please empty your brain below

One of your best DG, poignant, moving with delicate self deprecation. Loved it!
With some joined up thinking you could add to your putative parkway a junction off the m49 and a park and ride into Bristol, maybe even stopping the m32 being an adhoc car park in the rush hour.
That was too much tension to deal with this early in the morning...
This all seems very familiar.

(Superb! Olga will be chuffed...) 😁
Oh I love posts like these. Quirky, fascinating, makes you want to visit somewhere few other people would want to go.

Best of all, a really good riposte to those who commented on the previous day that what you really should have done was ...
How come they built the station so far from the village? The tracks run very close all along. As if they purposely wanted to make it less appealing.

dg quotes: "A new Pilning station was opened on the new alignment, not in the village itself but some distance outside, just before the 1 in 90 downward gradient set in."
From 1928 to 1968 there was a passenger service between Severn Beach and Pilning, a little quicker than walking.
The Piling war memorial is more interesting than it looks. It names 12 war dead from the first war, and 8 from the second (plus 6 returned). Damaged by enemy bombing in 1943 and then by an American military truck, repaired at the cost of the US Army and moved elsewhere, and only returned near its original position in the 1990s, it seems. It was listed at Grade II a few years ago.

St Peter's church is also Grade II listed, as is the Romanesque St Thomas's a short distance away (seems to be in a separate hamlet to the north called Mill Farm).

Most of the other listed buildings nearby are farmhouses, but the jewel in the heritage crown, listed at Grade II*, is ....



the Severn Tunnel East Portal due to the architectural interest of its classical composition, and its engineering innovation. At about 4½ miles long, including 2¼ miles under water, it was "the longest railway tunnel under water yet constructed".

Drainage problems were exacerbated by a spring breaking into the tunnel more than once, and a 6ft tidal wave (!) in October 1883.

Gosh. Who knew?
Most of the New Passage line was re-used for the connection to Severn Beach, which opened in 1900. The junction from the original line is roughly where the M4 crosses the road to New Passage; it then passed over the top of the new main line, almost on top of the tunnel mouth.

History repeats itself - the road DG walked through Redwick had been realigned to accommodate the new branch line - the stub of the old road can be seen to the east.

At some stage - probably 1928 - the new branch gained several halts: from Severn Beach, at New Passage and Cross Hands, then Pilning Low Level, so there was better local access than at present. The current station on the main line was Pilning High Level, bypassed by the Avonmouth line. My 1962 timetable shows half a dozen trains serving these halts.
I often wonder if these poorly served areas are a self-fulfilling prophecy - numbers drop so services are cut, which in turn encourages fewer passengers to use them, so services are further cut, and so on.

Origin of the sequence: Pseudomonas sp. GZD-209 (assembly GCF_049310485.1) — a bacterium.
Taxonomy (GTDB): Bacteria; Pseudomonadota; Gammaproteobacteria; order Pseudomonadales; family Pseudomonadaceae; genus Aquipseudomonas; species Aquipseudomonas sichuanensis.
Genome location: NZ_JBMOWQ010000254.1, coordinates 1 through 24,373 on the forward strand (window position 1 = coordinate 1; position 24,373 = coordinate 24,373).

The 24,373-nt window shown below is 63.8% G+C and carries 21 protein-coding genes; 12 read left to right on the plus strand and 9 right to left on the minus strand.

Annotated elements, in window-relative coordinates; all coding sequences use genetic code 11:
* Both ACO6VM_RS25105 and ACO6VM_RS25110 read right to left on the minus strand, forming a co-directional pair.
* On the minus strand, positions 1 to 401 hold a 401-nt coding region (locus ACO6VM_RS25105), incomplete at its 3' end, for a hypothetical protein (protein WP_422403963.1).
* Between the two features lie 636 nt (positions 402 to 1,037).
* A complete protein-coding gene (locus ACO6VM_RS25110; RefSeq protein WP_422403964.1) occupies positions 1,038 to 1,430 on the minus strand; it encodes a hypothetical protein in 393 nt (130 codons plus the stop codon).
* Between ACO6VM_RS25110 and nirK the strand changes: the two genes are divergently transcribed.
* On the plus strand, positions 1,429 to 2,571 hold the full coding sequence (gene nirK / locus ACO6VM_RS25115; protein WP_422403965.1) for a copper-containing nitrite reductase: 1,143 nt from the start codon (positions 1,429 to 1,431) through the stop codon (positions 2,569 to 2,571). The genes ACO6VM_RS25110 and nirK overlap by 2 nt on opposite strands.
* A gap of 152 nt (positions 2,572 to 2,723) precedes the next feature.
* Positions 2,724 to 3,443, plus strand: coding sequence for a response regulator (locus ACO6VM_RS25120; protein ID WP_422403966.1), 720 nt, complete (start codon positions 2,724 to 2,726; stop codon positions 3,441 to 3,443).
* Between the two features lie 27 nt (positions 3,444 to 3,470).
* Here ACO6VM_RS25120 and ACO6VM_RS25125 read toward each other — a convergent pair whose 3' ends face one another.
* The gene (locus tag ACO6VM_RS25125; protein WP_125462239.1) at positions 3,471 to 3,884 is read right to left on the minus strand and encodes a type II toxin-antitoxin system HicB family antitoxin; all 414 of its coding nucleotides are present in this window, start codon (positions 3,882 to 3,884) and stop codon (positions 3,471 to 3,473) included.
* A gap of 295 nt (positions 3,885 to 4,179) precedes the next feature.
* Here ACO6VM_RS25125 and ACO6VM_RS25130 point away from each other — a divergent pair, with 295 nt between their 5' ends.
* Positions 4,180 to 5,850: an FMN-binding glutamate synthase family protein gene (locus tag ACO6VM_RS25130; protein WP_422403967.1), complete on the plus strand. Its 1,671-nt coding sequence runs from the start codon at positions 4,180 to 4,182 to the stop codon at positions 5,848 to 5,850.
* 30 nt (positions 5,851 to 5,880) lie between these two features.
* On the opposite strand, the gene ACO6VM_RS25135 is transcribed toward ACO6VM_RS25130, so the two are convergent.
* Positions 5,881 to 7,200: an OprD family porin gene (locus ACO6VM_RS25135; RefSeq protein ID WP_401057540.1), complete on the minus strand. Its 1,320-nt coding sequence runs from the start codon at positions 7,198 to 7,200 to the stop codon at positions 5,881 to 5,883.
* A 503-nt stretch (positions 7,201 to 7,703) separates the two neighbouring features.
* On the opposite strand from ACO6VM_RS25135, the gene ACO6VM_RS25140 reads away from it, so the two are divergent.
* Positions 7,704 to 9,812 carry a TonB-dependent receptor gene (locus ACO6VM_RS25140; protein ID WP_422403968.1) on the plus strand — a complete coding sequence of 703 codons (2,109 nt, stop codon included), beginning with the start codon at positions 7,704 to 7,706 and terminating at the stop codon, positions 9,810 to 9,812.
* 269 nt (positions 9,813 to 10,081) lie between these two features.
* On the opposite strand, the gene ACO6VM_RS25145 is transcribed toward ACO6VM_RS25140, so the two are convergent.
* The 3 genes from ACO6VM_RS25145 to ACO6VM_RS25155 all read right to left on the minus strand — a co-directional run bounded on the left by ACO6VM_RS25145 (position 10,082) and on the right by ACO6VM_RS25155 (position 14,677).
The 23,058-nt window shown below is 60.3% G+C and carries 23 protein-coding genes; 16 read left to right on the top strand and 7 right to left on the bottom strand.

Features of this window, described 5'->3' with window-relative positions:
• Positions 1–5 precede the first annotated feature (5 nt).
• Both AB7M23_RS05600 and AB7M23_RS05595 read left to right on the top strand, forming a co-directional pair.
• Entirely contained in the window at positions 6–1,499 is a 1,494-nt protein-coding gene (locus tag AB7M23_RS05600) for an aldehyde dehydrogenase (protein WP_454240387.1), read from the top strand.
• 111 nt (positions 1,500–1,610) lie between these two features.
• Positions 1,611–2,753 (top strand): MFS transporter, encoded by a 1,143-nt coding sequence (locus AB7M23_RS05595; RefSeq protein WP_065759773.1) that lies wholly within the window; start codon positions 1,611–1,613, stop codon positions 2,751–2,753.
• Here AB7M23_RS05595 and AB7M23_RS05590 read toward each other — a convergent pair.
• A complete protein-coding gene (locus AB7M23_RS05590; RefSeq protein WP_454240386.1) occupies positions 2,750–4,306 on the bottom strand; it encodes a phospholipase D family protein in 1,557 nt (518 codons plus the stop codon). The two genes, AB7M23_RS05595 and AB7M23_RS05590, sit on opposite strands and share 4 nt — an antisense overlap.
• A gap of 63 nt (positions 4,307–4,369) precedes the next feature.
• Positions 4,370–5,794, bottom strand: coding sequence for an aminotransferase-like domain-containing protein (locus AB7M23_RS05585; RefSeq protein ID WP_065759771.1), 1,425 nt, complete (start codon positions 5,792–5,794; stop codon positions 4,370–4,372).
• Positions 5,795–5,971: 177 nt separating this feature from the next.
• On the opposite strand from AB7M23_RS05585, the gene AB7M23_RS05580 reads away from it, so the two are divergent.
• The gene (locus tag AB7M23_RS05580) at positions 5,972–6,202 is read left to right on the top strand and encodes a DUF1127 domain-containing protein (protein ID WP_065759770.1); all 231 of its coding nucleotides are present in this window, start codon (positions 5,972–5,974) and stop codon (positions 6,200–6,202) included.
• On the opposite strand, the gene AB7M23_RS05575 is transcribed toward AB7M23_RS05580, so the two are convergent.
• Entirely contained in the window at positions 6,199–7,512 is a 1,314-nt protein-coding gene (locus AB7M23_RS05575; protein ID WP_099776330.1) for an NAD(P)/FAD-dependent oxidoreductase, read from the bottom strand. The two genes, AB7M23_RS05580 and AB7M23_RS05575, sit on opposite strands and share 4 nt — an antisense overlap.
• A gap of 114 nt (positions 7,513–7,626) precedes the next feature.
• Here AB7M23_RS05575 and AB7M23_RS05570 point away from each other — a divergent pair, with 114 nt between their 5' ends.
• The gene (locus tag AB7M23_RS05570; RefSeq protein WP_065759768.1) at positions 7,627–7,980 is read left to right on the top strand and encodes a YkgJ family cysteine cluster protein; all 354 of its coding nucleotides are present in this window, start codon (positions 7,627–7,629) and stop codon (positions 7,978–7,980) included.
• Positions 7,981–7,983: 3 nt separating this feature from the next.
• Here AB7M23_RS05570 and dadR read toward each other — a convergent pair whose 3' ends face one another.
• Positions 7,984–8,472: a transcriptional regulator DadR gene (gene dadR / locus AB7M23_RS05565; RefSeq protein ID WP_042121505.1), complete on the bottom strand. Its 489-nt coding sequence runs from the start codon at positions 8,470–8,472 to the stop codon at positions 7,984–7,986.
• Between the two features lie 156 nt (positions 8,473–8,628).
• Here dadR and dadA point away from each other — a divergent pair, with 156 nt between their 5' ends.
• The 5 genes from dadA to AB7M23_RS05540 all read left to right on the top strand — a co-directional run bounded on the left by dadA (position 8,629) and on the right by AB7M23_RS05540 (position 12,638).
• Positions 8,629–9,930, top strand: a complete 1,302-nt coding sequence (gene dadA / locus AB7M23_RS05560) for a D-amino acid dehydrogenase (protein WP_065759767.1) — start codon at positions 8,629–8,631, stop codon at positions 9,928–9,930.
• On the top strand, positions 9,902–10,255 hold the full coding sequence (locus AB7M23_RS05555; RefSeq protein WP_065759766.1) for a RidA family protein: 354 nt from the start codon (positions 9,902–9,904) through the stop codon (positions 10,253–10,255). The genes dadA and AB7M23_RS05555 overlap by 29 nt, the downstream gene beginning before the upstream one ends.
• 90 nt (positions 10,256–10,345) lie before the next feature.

In the same vein, when you;'re used to being reliant on the car for everything, would people be willing to give up that flexibility to travel by, generally slower, public transport if the infrastructure was in place?

I know plenty of people (from the Home Counties admittedly) who choose to pay the congestion charge over taking public transport!!
I guess it takes all sorts!
So that's who you are!
I was amused by your frustration at finding the platforms closed and work going on. If I end up using a remote request stop I get a tang of dissapointment if there is someone else there, so the train hasn't stopped just for me!
This is the sort of post that I really love. A bit of transport history, a quirky station story, a nice old map, what's still to be seen today and a walk (well a run).
You could have done with a bit more time to do it justice, but the train won't wait for you.
I sometimes think you are me. This is just the sort of trip I enjoy.

If you haven't already done so, can I suggest investing £26 for an OS Maps 12 month Premium subscription? You get access to all the GB (not NI) 1:25k and 1:50k maps on PC and phone and can print and download areas. It is very good for spotting handy footpaths and cycle tracks - or the lack thereof.

I am currently doing the Thames path both ways and the Kennet and Avon canal from Reading using rail as much as possible. A recent connection failure for the new electric service at Didcot resulted in arrival at Culham instead of Radley and required a circle around the Joint European Torus building. The lack of a footbridge where the railway crosses the Thames north of Culham was inconvenient but at least could be foreseen and planned around.
Pilning station was briefly used as a kind of proto-Motorail service. After the car had well established itself but before the construction of the original Severn Bridge, they used to run a car-carrying train between Pilning and Severn Tunnel Junction. It's still possible to see the loading ramp for cars on the main platform.
Panifex Peregrinations looks promising
Google Street view is revealing. the latest image of the entrance dates from 2016, when there were still two platforms. It would seem that GWR have gone to the trouble of re-numbering the remaining one, as in 2016 eastbound trains left from platform 2.
Really great posts since that ombudsmen report
The "Trainspot" site to which you linked has the viewpoint marked in the wrong place on the map, and it is unlikely you would have been able to see anything from the A403 had you diverted down there. The written directions take you to the bridge you actually used over the M49, which is directly above the portal of the Severn tunnel.

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